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3 Common Reasons for Indoor Cat ER Vet Visits

Posted on: March 5th, 2014 by

A kitty plays in a basket of yarn.By: Veterinarian Dr. Jack Stephens, president and founder of Pets Best, a cat insurance and dog insurance agency.

Some people think that cats don’t have as many medical problems as dogs, especially if they live indoors. Due to this, people tend to get pet insurance for their dogs but less frequently for their cats. Of the cats who get insured, it’s typically an outdoor cat as opposed to an indoor cat. This is because people assume outdoor cats are at a higher risk for injuries and accidents. However, just because a cat stays inside the house, doesn’t mean it won’t still have medical issue. Indoor cats still get sick and have accidents, resulting in life threatening situations and expensive veterinary bills.

3 Common Reasons Indoor Cats Have to be Rushed to the Veterinarian

1. Eating objects around the house

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Dog Breed Guide: Australian Shepherd

Posted on: March 3rd, 2014 by

australian shepherd

By: Dr. Marc, a veterinarian and writer for Pets Best, a pet insurance agency for dogs and cats.

About the Australian Shepherd

Height (to base of neck): female 18-21″, male 20-23″

Weight: female 30-45 lbs, male 50-65 lbs

Color: Tricolored (black, white and red), bi-colored (black and red), and blue or red merle

Origin: United States

Coat: Moderate length, and straight to slightly curly

Life Expectancy: 12-18 years

Energy level: High

Exercise needs: High

Is an Australian Shepherd the Right Dog Breed for You?

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How to Tell a Cat’s Personality from its Face Shape

Posted on: February 28th, 2014 by

By Arden Moore, a certified dog and cat behaviorist with the International Association of Animal Behavior Consultants. Arden is an author, radio host, and writer for Pets Best, a cat insurance and dog insurance agency.

When searching for a kitten or cat to adopt, how can you tell if your selection will be a lap lounger, a shy cat, or an adventure seeker?

Purebred cats tend to have certain characteristic personality traits, though individuals within breeds may be very different. With the typical shelter cat, personality clues may be linked to the shape of the cat’s face.

Kit Jenkins, program manager for PetSmart Charities, has spent more than 20 years in the animal sheltering world studying the behavior of cats and dogs. She has developed a theory of cat face geometry, based on the fact that feline faces usually fall into one of three physical shapes: square, round, or triangle. While genetics and life experiences play major roles in how cats think and act, Jenkins contends that personality is also influenced by a cat’s physical shape. Here’s how she describes the various types:

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Dog Breed Guide: Cavalier King Charles Spaniel

Posted on: February 24th, 2014 by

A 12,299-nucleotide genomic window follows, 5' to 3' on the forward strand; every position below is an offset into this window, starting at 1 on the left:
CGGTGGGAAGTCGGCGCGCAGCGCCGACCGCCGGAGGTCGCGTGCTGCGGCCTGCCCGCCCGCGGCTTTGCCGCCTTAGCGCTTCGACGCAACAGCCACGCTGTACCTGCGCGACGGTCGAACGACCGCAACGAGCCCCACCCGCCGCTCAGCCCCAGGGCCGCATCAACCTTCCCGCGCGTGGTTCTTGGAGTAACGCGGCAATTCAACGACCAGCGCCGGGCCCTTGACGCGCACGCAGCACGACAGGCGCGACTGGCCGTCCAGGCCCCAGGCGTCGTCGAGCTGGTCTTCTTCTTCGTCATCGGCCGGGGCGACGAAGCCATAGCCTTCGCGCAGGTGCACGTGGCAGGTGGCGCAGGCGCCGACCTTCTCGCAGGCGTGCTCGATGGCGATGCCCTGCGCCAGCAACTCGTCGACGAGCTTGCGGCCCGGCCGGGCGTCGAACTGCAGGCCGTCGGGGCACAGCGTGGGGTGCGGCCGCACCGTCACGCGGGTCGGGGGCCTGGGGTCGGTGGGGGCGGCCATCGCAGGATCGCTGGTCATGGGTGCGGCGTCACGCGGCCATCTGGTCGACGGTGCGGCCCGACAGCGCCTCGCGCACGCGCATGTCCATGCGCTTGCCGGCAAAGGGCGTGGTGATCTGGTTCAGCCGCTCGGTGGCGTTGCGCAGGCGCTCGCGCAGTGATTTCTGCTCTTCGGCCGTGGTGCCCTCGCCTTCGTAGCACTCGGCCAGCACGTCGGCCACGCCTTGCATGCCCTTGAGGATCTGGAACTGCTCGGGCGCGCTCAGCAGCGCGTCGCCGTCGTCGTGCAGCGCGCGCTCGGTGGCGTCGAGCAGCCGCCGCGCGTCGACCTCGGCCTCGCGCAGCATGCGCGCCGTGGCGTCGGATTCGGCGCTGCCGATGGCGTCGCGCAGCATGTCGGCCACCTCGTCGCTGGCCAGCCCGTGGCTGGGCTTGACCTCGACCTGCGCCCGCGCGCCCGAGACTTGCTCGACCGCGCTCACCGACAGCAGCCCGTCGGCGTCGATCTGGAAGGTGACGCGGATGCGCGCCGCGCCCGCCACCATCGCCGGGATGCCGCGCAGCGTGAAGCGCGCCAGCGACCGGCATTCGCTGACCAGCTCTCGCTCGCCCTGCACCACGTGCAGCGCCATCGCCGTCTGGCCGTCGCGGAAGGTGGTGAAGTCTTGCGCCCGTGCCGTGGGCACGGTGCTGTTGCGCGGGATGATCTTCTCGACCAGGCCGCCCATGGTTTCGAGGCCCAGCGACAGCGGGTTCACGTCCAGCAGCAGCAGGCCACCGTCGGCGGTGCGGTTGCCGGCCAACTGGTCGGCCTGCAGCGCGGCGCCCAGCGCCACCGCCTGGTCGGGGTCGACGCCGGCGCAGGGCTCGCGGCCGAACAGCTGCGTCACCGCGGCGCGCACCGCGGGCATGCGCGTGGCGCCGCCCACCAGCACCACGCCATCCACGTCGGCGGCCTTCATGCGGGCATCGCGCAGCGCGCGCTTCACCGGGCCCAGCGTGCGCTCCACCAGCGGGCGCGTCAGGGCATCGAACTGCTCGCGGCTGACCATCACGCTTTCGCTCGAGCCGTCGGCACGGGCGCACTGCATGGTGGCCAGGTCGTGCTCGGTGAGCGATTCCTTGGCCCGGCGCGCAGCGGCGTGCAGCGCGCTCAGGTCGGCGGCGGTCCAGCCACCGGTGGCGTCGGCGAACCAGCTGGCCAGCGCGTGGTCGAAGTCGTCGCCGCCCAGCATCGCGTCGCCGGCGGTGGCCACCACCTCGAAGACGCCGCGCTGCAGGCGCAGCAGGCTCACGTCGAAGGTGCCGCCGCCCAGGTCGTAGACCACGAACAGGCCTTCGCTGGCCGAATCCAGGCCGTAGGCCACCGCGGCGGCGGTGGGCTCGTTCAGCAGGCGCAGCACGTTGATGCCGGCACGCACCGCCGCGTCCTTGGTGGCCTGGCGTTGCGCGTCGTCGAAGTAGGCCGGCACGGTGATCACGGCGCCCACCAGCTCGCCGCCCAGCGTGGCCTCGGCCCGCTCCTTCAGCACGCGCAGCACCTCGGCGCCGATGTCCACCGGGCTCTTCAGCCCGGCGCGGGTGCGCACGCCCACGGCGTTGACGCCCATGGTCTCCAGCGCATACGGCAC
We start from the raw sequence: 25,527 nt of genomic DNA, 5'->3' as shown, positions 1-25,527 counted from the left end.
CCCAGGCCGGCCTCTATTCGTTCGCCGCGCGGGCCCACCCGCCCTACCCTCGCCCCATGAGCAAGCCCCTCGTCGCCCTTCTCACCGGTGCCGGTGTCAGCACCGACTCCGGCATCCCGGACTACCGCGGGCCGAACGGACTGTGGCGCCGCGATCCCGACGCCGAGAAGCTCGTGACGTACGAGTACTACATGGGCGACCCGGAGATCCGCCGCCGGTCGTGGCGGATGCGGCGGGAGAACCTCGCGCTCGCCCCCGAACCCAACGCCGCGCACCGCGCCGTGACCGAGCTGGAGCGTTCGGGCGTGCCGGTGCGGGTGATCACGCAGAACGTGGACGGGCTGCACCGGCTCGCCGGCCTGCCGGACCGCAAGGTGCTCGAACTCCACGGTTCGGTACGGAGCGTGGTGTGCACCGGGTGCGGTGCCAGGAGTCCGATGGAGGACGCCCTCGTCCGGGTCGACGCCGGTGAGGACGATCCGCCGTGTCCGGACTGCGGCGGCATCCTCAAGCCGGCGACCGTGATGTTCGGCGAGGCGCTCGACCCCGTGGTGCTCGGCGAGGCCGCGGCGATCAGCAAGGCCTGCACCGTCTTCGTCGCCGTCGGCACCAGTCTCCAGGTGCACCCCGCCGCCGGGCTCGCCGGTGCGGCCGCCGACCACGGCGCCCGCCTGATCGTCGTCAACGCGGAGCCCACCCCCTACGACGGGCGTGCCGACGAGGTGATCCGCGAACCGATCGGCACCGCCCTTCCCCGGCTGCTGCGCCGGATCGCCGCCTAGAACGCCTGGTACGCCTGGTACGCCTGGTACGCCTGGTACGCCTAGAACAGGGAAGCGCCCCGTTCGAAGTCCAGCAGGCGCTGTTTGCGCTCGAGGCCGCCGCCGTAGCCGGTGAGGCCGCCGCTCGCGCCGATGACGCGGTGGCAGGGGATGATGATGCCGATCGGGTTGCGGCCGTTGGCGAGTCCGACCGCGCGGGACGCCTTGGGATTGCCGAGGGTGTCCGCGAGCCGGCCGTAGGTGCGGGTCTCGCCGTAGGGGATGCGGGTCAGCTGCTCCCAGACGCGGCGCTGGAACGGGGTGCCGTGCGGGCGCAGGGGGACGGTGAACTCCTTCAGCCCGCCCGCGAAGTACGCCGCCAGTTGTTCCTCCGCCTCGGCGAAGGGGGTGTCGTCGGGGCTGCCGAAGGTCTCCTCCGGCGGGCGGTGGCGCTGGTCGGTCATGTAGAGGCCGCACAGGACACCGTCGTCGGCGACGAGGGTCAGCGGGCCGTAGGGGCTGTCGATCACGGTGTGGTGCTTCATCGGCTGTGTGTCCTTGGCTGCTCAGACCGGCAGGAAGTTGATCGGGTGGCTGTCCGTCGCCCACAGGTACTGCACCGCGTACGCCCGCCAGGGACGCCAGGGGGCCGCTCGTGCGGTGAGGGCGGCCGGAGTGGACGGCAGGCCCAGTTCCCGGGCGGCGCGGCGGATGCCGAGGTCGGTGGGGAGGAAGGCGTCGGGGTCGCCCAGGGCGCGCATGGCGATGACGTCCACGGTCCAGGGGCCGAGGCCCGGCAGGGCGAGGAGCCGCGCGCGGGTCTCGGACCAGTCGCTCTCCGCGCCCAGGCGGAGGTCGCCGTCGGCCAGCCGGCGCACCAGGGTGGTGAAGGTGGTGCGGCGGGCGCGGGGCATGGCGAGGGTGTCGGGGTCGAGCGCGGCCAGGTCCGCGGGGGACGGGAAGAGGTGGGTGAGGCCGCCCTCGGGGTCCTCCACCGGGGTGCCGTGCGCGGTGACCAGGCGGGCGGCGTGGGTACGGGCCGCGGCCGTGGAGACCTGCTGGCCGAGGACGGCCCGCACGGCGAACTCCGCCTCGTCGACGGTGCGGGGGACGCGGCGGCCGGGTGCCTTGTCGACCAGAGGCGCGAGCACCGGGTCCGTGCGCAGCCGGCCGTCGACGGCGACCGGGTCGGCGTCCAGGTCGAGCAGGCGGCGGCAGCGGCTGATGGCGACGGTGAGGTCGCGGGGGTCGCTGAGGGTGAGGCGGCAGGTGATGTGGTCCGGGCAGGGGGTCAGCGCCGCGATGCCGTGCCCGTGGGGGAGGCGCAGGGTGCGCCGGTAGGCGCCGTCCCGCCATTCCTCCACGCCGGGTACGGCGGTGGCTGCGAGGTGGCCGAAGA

Cavalier King Charles Spaniel

A young Cavalier King Charles Spaniel dog lies outside in front of the tulips.

By Dr. Marc, a veterinarian and writer for Pets Best, a pet insurance agency for dogs and cats.

About the Cavalier King Charles Spaniel

Height (to base of neck): 12-13″

Weight: 13-18 lbs

Color: Black and tan, Tricolored, white with red patches (Blenheim), and red.

Origin: United Kingdom.

Coat: Moderately long and silky with feathering on ears and feet.

Life Expectancy: 9-14 years

Energy level: Moderate

Exercise needs: Moderate

Is a Cavalier King Charles Spaniel the Right Dog Breed for You?

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3 Essential Dog Obedience Commands

Posted on: February 21st, 2014 by

A dog sits.

By G. Elaine Acker for Pets Best, a pet insurance company for dogs and cats. Elaine is the author of the Pet First Aid and Disaster Response Guide. Elaine is developing an online Pet First Aid course along with Dr. Larry Newell.

I have two small dogs. One is a Jack Russell mix that my veterinarian describes as an “American Terrier,” and the other is a suspected Chiweenie (although he was found on the side of the road, and his heritage is forever a mystery). They both have a willful streak, and even though my husband and I have been through advanced obedience training with them, we find that it takes regular obedience reviews, for both dogs and humans, for that training to be effective.

When we train, we focus on the following three obedience commands, which we consider the life-and-death essentials.

1. Sit/Stay
When your dog will sit and stay until released, you’re able to comfortably place your dog in a specific location, knowing that they’re safely out of harm’s way, until you return. This command makes it easy to do something as simple as take your dog onto a restaurant patio with the confidence that they’ll be well behaved and welcome.

It’s also valuable in emergency situations. For example, you’re visiting a local park with your kiddo and he or she takes a tumble off a swing. You’re able to put your dog into a “stay,” and go help your child without having your dog suddenly invading another family’s picnic, or getting into a tussle with another nearby dog.

Once your dog has learned the basics, you can practice by putting your dog into a sit/stay and gradually increasing the amount of time he or she remains in that position. Our goal is five minutes, and we always return to our dogs with a treat before releasing them.

2. Come

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